To approach Dead Rising 2 in the usual game review way, summing up the story and explaining the key features, feels like the wrong foot to get off on because for most of the time you’re playing it Dead Rising 2 doesn’t feel like a computer game. It feels more like a playground game, like Cowboys and Indians – or Humans and Undead, in this case. You don’t need to know why the two sides are fighting, you just need to understand that the game is fun for the participants.
The playground in this case is mostly set around the Vegas-inspired Fortune City, where ex-Motocross rider Chuck Greene has come with his daughter to take part in the zombie-killing gameshow, Terror is Reality. Humanity has pushed back the zombie scourge to the stage that the undead are now used as entertainment, but it’s not a whole lot of fun for Chuck, who needs the prize money to buy medicine for his daughter. Bitten by zombies in the initial outbreaks, Katey needs an injection of Zombrex every 24 hours to prevent her from turning into a fiend.
Zombies. Serious business.
Unfortunately, when the zombies get loose and Fortune City is quarantined, Katey’s line of supply is cut off. Taking shelter in an underground bunker, Chuck is forced to the surface to locate supplies. He needs to be back with Katey every day at 7 o’clock with a new Zombrex injection, or she’ll be beyond saving.
Nor is Katey Chuck’s only problem. Framed for causing the outbreak in the first place, Chuck is forced to find proof of his innocence through a series of story missions that have to be completed before the trail goes cold. At the same time as doing all this, Chuck needs to rescue survivors and lead them back to the keep the authorities on his side until the army arrive in three days.
So, there. That’s the story. Supposedly that’s the thing which should keep you playing, but in reality the plot is fairly predictable and often faltering. While the black humour is generally successful, there are times when Dead Rising 2 can feel a bit crass – though at least there’s no photography mini-games anymore. Still, watching Chuck ogle the ladies in such a lecherous fashion doesn’t do a lot to endear him to players.
Fortunately, that doesn’t matter because the story isn’t ultimately important and most of the in-game cutscenes can be skipped or ignored without damaging the overall experience too much. It’s the tools left at your disposal that keep you playing. There’s always one more locked door to open, one more weapon to try out and one more special move you haven’t unlocked yet. Dead Rising 2 boasts an incredible amount of content and the arsenal alone is almost as expansive as the setting is gaudy.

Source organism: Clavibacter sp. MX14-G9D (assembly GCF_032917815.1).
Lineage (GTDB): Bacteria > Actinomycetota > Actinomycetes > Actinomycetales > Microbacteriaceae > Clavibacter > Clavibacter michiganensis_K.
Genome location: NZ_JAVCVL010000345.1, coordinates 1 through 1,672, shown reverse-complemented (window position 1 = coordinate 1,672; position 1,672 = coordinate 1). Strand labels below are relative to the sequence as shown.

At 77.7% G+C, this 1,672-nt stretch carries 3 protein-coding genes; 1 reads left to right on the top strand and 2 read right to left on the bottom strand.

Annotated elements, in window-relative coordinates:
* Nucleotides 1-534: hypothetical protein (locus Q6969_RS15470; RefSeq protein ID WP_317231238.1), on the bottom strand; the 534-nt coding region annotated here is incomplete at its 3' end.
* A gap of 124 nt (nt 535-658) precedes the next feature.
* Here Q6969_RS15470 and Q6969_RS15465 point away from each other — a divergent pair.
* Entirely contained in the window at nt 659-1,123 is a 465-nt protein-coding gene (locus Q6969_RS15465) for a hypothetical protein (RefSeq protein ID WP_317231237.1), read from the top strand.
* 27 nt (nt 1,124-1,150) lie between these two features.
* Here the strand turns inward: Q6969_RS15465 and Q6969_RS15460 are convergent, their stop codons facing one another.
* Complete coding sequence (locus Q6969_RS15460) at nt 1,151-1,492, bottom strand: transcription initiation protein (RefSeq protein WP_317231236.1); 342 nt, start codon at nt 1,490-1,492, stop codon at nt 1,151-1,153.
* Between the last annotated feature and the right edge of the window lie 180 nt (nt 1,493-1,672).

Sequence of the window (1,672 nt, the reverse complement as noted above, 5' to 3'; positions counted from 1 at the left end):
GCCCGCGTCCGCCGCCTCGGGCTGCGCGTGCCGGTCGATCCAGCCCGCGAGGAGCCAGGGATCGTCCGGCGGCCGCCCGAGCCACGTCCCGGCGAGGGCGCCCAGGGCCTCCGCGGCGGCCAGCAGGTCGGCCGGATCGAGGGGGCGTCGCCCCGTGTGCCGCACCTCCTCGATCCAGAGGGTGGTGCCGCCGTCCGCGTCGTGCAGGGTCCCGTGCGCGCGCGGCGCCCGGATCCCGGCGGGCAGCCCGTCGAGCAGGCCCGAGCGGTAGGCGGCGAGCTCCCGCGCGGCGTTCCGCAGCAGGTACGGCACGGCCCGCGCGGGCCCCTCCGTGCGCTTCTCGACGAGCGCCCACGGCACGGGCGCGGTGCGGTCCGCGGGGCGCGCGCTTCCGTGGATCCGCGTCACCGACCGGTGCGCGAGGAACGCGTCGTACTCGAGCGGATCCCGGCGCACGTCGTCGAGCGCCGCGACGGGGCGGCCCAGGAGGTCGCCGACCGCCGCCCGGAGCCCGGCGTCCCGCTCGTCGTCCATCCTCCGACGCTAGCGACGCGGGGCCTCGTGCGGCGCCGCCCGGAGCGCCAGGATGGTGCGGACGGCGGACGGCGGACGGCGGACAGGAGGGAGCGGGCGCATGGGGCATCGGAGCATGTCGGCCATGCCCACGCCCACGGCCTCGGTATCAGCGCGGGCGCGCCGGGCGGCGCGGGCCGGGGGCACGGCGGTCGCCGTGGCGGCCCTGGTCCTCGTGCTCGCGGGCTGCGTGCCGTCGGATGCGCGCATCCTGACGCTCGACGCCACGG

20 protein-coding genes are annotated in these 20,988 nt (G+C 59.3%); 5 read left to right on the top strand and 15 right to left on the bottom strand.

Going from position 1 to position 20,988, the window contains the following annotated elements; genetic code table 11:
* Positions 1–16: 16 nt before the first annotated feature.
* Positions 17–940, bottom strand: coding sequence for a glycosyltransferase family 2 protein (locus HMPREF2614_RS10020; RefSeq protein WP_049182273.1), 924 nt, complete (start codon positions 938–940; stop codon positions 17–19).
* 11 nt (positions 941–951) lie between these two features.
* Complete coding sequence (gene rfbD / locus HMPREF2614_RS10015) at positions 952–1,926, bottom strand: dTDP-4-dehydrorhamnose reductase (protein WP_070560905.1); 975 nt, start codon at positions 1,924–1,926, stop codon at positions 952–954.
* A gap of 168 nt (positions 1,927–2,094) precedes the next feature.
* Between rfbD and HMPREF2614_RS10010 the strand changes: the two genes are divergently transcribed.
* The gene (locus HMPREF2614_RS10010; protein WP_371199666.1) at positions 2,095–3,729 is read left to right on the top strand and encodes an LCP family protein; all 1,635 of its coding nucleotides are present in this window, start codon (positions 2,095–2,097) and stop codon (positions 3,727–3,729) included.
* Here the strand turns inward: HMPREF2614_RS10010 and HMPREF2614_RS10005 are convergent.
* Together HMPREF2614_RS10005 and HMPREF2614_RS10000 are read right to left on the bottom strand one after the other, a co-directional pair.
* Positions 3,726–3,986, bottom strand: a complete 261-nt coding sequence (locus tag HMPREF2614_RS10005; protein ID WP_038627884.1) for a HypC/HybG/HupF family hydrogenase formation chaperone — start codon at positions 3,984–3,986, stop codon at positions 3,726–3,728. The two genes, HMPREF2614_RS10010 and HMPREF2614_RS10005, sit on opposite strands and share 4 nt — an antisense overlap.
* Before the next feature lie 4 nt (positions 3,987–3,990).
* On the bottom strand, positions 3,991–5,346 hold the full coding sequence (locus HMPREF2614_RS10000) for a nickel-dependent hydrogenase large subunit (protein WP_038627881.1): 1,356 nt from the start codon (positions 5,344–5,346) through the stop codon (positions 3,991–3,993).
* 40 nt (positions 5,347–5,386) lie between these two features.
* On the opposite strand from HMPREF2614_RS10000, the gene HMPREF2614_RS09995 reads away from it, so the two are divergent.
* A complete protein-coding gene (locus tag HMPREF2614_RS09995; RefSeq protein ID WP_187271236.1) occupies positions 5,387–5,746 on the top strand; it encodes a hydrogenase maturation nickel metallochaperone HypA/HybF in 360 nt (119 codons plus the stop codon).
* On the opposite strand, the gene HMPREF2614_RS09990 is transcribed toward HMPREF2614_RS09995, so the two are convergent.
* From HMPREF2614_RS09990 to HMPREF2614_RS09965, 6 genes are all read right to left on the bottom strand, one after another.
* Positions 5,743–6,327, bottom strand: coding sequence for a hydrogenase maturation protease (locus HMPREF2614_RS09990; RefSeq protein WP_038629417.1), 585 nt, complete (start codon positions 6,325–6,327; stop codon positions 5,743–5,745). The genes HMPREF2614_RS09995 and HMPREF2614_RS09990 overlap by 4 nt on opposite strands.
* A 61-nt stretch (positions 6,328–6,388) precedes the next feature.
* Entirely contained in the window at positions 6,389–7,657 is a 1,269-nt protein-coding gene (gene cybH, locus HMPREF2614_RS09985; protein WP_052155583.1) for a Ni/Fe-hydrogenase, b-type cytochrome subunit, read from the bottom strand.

Childrens bicycles. Also serious business.
There are recipes too; combinations of items that can be joined together to create new, more powerful fusions. Not every item can be enjoined, but the vast majority can and it’s easy to create more effective weapons or items because Dead Rising 2 knows better than to take itself seriously, allowing you to create some truly ludicrous concoctions. Combine a power drill with a steel bucket, for example, and you’ll get a helmet that will mince a zombies brain with ease, while toy helicopters can have their rotors replaced with machetes for automated killing. My personal favourite? A lizard mask combined with a box of fireworks, creating a dragon helmet that lures zombies away from you.
New recipes can be unlocked through experimentation, but Dead Rising 2 is underpinned by an RPG system too and you’ll get told new options when you level up, as well as a stat boost. Killing zombies with home-made weapons yields an XP boost too, encouraging you to focus on murdering the hordes in the most elaborate, gory way possible.
It’s sick, it’s twisted and it provides endless fun as you rack your brain for new combinations. Even without creating your own weapons there’s tons of fun to be had, as we loved throwing gumball machines into crowds of enemies – the initial damage followed up by the hilarity of zombies tottering over the gumball covered floor.